I am prone to depression of the Lemony Snicket kind. Most of the time I am fine and high-functioning, if I may say so myself, but it only takes a short series of unfortunate events to bring me to my knees.
Hormones play a significant role in this. My first major depressive episode happened right after I had my second child and my body was getting rid of all the wonderful pregnancy hormones. I would probably have been able to deal with that if it had been the only thing on my mind, but it coincided with my parents hitting rock bottom in their alcohol abuse and the combo of an infant, a toddler, sleep deprivation, hormone drain, and providing all sorts of help — over the phone and in person — on another continent was less than great. Don’t get me wrong, I am not complaining. My children were and are wonderful and the greatest loves of my life, and I have always, always stepped up when my parents were in need — if anything too often for my own good. It was just the perfect storm and it took me down.
Now, twelve years later, I have landed in a similar vortex. At 47 my hormones are having a bit of a Clash moment. They are trying to decide if they should stay or they should go. And again, if that was the only thing I’d be able to manage just fine, but that is not how life (and death) is, is it? In late summer 2017, my mother was diagnosed with esophageal cancer, and five months later she passed away. As it was happening I kept it together because I had to be there for others, but since then not so much. As far as I can tell there is a nasty demon in my brain that comes out when my estrogen level is low. It has one of those camping tripod chairs that it pitches right next to my ear and then it settles in to tell me scary stories.
The brothers Grimm have nothing on this guy. He serves up tales from the darkest, coldest places corners of my mind. That I am worth shit or less, that there is no point in doing anything about it because it’s not going to work anyway, that my whole identity was so wrapped up in my complex relationship with my mother that there is nothing left of it now that she is gone. Awful, bilious stuff that I have to focus all my energy on not letting it leak out into the world. I am pretty sure that J. K. Rowling was going through something like this when she came up with the dementors.
When it happens to me I retreat from the world. Everything I have to give goes inward. I cannot talk, I cannot write, I cannot smile, I cannot interact or engage with other people. All I can do is battle with this foul fella in my inner Thunderdome. And I have to be honest; most of the time he wins. I’m his bitch.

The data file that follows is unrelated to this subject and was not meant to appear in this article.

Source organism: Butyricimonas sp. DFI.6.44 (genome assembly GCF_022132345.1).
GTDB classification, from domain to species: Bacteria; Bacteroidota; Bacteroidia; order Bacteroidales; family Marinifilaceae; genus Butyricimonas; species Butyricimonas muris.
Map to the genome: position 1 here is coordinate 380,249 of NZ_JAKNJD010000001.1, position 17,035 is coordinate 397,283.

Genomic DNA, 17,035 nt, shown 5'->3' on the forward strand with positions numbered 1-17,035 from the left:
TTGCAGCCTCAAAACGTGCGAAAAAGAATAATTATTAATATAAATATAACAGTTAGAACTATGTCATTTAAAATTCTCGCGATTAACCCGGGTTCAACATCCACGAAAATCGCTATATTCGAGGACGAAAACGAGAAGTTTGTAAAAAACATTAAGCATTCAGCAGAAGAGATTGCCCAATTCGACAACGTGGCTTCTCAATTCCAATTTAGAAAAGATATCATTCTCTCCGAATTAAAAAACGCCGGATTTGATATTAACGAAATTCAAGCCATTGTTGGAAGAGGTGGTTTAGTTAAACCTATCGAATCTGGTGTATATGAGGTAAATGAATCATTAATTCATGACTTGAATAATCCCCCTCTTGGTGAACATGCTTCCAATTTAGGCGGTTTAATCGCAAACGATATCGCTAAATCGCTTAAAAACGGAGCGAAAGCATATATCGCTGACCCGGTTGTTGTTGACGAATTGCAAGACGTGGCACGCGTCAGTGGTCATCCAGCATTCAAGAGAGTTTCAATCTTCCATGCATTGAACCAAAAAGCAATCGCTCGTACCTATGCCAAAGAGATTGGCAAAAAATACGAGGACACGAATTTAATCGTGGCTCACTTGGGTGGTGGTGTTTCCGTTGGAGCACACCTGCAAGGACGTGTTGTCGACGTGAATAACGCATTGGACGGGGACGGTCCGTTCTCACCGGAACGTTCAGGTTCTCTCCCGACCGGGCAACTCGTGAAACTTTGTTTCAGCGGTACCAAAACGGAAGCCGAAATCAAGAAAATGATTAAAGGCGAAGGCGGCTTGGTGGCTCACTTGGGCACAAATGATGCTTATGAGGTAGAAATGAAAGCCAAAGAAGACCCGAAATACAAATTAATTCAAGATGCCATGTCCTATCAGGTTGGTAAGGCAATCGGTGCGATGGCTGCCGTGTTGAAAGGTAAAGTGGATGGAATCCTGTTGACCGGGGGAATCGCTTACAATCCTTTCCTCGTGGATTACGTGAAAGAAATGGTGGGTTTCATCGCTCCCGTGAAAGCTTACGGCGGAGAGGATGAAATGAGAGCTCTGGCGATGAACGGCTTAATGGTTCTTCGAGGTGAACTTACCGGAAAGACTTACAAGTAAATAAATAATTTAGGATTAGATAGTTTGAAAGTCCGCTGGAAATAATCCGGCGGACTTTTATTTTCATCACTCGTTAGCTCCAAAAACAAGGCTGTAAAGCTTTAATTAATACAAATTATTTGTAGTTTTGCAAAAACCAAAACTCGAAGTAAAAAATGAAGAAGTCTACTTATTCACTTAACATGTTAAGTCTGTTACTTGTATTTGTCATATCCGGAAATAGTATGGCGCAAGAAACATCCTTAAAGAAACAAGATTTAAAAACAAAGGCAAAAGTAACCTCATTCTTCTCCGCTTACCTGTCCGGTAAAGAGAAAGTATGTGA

But as I mentioned, I am high-functioning. Unless you know me well you wouldn’t know when this is underway. You might just notice that I fall a bit off the grid, get a little distant and behind, seem busier than usual, but it is not like I am in a fetal position on the floor on the outside. Those closest to me — my hubby and kids — take the brunt of the spillover; piles of undone laundry, grumpiness, missed appointments, crappy junk food, lots of TV binging, general abandonment of a healthy lifestyle, and thank God, they haven’t left me yet. The fact of the matter is that depression is a solo act and my shameful, perfectionist brain will do everything it can to make it stay that way which is counterproductive, to say the least.
I have however gotten better at recognizing when my wheels start to squeak. I have built habits that are both preventative and remedial. I sleep, I meditate, I work out, I have sex, I get therapy, I breathe, I get over myself and speak out. I cling onto the temporariness of these episodes like a raft. I curb my estrogen lows with bio-identical hormones, knowing full well that it is not without risk. I put my faith in my grief softening, my coping skills improving, and in the monsters under my mental bed scurrying, perhaps even dissolving, when I look them straight in the eye. I have to believe that all of the hard work will pay off.
Because I don’t want to be depression’s bitch forever.
Regitze Ladekarl has re-emerged as a raconteur after a long, successful career elsewhere. She crafts universal tales from everyday lives with an honest, sharp and witty pen. Besides working on a forthcoming novel, she flexes her voice with personal essays, flash fiction, and method writing here on Medium.